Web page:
As the father of two school age children I was very pleased to see an additional $622 million allocated over the next three years for kindergarten to grade 12 education. There is also $372 million to help create 16,000 news spaces for post-secondary education and $450 million for loan and grant programs for post-secondary students. Best of all future tuition fee increases have been capped at the rate of inflation.

Over $1 billion dollars has also been earmarked for road improvements and repairs, and $207 million for municipal and regional infrastructure and $81 million to enhance BC’s thriving tourism sector. Having worked in and around the BC Legislature since 1989 I would have to say this is the best provincial budget I have ever seen bar none.

It is not a statement I make lightly. I have said in previous columns and I will state again that Gary Collins will likely go down in history as one of the most able Finance Ministers this province has ever had. Collins did much of the groundwork for this budget and Hansen has shown himself to be a worthy successor to Collins.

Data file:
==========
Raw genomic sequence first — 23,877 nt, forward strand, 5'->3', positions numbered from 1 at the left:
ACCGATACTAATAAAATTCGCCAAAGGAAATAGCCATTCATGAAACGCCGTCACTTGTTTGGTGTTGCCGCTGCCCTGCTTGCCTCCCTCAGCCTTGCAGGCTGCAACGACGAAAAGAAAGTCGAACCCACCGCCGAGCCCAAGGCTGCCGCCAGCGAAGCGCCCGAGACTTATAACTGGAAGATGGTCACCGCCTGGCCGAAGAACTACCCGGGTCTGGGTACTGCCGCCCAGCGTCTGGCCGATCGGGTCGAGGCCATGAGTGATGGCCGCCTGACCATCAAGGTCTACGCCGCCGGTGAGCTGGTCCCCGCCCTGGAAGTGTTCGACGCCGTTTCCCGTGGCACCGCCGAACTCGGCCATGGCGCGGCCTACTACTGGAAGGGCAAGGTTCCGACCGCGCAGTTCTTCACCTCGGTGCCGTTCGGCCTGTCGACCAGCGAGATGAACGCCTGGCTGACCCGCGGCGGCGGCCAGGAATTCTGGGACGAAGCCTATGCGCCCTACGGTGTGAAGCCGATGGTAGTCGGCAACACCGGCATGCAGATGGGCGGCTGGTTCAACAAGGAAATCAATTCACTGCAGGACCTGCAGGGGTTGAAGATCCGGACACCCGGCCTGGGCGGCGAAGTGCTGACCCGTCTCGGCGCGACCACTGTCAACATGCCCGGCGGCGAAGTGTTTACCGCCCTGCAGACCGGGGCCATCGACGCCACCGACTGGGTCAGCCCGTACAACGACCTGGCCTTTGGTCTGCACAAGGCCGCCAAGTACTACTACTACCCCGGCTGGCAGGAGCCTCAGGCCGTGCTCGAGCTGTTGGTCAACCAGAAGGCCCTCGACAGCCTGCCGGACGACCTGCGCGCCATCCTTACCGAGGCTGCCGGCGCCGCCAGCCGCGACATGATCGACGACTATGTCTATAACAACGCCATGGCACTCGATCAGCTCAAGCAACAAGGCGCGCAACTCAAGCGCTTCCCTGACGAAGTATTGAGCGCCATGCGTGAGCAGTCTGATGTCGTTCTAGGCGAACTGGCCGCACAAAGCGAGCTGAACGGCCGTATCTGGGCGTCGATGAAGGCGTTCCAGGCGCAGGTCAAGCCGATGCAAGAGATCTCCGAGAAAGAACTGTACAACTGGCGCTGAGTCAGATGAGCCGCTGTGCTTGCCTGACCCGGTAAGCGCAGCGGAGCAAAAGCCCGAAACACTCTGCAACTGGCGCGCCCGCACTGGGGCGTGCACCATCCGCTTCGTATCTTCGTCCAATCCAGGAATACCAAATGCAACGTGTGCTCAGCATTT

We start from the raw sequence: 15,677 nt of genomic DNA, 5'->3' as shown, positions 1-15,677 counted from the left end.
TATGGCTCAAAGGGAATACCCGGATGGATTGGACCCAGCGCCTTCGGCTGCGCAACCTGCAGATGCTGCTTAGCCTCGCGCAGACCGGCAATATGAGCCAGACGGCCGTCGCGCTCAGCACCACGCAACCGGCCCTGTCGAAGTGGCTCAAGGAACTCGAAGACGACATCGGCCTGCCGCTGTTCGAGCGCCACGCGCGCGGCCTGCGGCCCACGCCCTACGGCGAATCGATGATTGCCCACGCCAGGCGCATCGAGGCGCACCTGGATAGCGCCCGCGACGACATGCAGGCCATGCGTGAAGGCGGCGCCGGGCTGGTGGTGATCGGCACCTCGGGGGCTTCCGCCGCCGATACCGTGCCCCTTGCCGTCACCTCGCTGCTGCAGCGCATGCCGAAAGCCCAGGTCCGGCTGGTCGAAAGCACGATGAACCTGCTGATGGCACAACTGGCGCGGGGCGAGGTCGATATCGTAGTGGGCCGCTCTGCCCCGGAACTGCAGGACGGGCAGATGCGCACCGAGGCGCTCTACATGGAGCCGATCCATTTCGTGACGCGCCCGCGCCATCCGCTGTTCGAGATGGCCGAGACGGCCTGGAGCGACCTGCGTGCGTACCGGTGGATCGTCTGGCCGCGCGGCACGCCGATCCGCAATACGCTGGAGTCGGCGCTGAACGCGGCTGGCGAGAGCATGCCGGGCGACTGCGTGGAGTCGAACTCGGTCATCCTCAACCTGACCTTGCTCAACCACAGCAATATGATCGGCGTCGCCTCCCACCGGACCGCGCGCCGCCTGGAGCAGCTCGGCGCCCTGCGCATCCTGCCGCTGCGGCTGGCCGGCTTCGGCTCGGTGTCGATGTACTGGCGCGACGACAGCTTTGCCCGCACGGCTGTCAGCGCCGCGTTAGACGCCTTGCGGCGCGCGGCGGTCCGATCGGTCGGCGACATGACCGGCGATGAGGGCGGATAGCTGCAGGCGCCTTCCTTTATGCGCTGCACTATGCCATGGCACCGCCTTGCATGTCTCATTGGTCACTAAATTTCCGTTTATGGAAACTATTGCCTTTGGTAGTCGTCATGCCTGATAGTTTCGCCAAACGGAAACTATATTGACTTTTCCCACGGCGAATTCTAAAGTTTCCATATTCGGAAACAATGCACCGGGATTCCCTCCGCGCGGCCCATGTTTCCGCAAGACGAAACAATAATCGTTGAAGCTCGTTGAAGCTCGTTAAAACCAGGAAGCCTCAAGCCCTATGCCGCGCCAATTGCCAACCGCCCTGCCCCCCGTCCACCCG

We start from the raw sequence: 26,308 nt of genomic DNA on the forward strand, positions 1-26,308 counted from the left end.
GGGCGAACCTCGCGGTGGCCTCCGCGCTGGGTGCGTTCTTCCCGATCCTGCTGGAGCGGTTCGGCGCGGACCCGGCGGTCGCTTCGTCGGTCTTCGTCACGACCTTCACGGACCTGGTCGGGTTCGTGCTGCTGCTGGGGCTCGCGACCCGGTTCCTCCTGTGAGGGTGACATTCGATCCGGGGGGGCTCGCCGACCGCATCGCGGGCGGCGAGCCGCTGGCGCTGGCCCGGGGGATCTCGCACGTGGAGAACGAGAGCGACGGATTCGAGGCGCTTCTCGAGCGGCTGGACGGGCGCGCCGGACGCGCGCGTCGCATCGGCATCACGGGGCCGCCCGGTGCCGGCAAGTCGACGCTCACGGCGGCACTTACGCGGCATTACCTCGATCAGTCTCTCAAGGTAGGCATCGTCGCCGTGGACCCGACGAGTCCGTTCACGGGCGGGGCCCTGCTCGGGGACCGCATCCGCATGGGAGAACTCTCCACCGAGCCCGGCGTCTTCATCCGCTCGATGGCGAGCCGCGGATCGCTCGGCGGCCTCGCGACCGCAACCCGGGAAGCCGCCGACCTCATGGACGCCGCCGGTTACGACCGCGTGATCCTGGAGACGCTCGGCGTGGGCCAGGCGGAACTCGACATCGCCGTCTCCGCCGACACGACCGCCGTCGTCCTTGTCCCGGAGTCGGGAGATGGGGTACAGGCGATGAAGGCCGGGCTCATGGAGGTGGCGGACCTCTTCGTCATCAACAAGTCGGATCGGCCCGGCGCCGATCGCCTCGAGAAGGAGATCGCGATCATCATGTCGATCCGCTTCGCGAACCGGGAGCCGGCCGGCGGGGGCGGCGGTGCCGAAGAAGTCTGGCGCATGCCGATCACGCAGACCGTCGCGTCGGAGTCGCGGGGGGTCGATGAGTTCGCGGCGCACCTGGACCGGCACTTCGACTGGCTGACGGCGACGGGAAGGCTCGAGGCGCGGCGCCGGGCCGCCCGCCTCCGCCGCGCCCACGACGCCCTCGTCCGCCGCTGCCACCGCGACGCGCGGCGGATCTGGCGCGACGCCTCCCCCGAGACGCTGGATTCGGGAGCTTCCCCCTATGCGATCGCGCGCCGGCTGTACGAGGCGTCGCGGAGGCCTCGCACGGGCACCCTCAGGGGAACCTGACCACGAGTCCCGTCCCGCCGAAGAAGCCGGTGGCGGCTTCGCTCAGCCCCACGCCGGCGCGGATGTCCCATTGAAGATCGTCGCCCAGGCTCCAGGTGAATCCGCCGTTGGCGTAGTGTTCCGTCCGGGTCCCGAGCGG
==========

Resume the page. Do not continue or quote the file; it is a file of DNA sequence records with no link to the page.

I also feel the need to mention that both of these gentlemen are in fact federal Liberals. I believe that is worth noting because all too often we tend to assume that fiscally responsible government spending is solely the purview of Conservative governments. One only has to look at the disastrous deficit budgets that the Conservatives racked up in Saskatchewan under former Premier Grant Devine, or the surplus federal budgets achieved by Paul Martin to know that all political parties tend to have a mixed track record in this area.

Even the NDP, who in BC tend to be irresponsible tax and spend socialists, are in Saskatchewan much more prudent financial managers. In fact the NDP here in BC are so left wing that even Manitoba NDP Premier Gary Doer urged his BC brethren to adopt a more politically moderate approach.